Delaware’s Welfare Reform Plan Hailed
Delaware, one of the first states to implement a comprehensive welfare reform plan, reported Monday that two years later, welfare clients in the new program had higher work rates, greater earnings and lower welfare payments than a small group allowed to continue in the old Aid to Families with Dependent Children program.
In the report, independent analysts suggested that Delaware’s “A Better Chance,” or ABC, program has demonstrated the effectiveness of short time-limits on welfare eligibility, a clear work-first orientation and, in particular, an unsparing use of sanctions.
By last spring, fully half of all welfare families in Delaware had suffered significant cuts in their welfare grants because they failed to meet the program’s extensive requirements. The ABC program not only required participants to seek work and accept it under most circumstances; it also dictated that they attend parenting classes, obtain information on family planning services and ensure that school-aged children were in class.
Delaware officials also discovered a key secret of welfare reform: That stiff new requirements, pressure to take a job, and swift financial punishment for failure to comply with new rules appear to have the effect of hustling--or hassling--large numbers of recipients off the rolls more quickly than they might have gone otherwise.
In roughly the first year of the ABC program, Delaware’s welfare rolls fell by 6%. Over the last five years, the state’s rolls have plummeted 22%.
In the end, more than half of the welfare recipients sanctioned for failing to comply with ABC’s new rules left welfare. The study, prepared by Abt Associates of Cambridge, Mass., noted that an “overwhelming” number of those leaving welfare cited their dislike of, or inability to comply with, the tough new rules.
Dawn Queensen, a 29-year-old mother of two, was one of those hustled off Delaware’s rolls quickly as a result of the ABC program.
Queensen had been on welfare for eight months when Delaware’s ABC program got underway in October 1995. Newly divorced and casting about for ways to support her family alone, Queensen took to heart the advice of caseworkers who told her not to wait around for the state to provide elaborate career training. Before exhausting her two-year limit on welfare checks, they told her, she should find something she liked and did well, and apply for every related job opening she could find.
Queensen concluded that with a little training she could get herself a license to drive trucks and buses and the jobs would follow. For minimum wage, she drove a school bus part-time to satisfy the state’s work requirement, looking for full-time work between shifts. Within three months, she landed a truck-driver’s job delivering eggs for $400 a week. And by August 1996, Queensen had landed a job with the Delaware Department of Rapid Transit, maintaining buses and vans for a little more than $400 a week and full benefits.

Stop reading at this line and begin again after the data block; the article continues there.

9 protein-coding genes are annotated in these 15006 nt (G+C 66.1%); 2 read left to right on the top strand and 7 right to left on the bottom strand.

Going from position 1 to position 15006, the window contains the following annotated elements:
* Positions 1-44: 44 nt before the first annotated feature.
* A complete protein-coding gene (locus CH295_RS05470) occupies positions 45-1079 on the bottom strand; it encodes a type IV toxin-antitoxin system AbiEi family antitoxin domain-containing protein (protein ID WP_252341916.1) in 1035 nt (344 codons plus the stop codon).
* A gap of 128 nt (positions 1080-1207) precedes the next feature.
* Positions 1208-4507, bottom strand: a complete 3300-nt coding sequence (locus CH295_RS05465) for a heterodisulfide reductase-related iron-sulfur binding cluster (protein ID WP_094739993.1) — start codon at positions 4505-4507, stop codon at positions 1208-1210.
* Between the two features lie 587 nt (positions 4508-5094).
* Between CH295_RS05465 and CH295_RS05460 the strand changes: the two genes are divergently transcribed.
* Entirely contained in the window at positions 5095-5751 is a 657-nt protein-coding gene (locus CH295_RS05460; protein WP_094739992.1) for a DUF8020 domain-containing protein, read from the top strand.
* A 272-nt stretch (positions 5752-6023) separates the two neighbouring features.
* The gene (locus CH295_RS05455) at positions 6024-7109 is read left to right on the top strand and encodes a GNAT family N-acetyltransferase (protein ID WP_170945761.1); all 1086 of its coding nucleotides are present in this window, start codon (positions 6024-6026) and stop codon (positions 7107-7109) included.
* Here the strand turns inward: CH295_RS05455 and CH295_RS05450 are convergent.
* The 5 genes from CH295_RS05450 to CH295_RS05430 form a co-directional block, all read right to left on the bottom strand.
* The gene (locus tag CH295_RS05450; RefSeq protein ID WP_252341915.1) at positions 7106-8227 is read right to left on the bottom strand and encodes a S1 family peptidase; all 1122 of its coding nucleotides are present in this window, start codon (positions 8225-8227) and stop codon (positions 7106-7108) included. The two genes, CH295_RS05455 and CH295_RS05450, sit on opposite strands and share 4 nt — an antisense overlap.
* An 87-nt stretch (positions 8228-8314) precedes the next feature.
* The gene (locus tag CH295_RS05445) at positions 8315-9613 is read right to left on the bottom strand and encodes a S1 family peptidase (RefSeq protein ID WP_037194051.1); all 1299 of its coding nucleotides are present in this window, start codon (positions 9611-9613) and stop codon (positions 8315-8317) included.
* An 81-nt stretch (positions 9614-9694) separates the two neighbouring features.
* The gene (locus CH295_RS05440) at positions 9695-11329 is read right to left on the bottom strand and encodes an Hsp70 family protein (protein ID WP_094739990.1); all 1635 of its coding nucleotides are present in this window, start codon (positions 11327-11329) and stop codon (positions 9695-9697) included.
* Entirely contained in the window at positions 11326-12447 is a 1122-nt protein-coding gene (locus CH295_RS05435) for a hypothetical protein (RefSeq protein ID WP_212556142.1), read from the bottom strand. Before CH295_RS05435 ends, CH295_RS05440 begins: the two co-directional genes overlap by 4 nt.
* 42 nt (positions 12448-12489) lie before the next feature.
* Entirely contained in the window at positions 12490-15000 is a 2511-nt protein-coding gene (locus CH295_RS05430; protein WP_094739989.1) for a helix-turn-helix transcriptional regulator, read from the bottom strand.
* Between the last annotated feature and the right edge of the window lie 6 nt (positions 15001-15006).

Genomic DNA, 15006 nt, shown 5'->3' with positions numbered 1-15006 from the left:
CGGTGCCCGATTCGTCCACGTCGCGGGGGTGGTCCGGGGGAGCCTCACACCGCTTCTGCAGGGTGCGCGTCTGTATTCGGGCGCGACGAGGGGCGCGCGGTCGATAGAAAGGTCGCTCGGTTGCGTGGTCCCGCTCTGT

The job paid enough to get Queensen off the welfare rolls in less than a year.
“It did seem like I was being rushed out the door,” said Queensen in a telephone interview. “The pressure was on to find a job, to get out there in the work force . . . so it gave me a little more incentive to get out there faster.”
Investigators concluded that a year after the ABC program’s start-up, its participants fared better than those in the old-style AFDC program in a number of ways. For ABC participants the employment rate was 11% higher, earnings were $167 per month higher, and average welfare payments were $76 per month lower.
The Delaware program set out to “make work pay” by allowing recipients to keep some of their welfare grants even as their earned income increased. The Abt study suggested, however, that while many recipients felt pressure to get off the rolls, few were greatly rewarded for doing so. After a year, ABC had “no impact on average household income,” it concluded.
The study’s authors found that the rigors of the ABC program seemed to work best on welfare recipients who had been on the rolls one-to-two years. These recipients were employable, but needed some extra guidance and services to help usher them into jobs.
The program delivered less impressive results for long-term recipients who face obstacles to employment more daunting than the ABC program appeared able to resolve, and with short-term recipients, who normally find jobs and leave welfare quickly anyway.
In an interview, the chief of Delaware’s Division of Social Services called the findings “exciting” and said the state’s extensive use of sanctions was “an integral part” of the program’s success.
“Consistent application, especially when the program is changing so dramatically from what people knew, is very important,” said Elaine Archangelo. “Otherwise, the message that this is now a transitional benefit, a time-limited program, might not be believed. . . . The intent is not to be a hassle. It’s to help people get and keep a job.”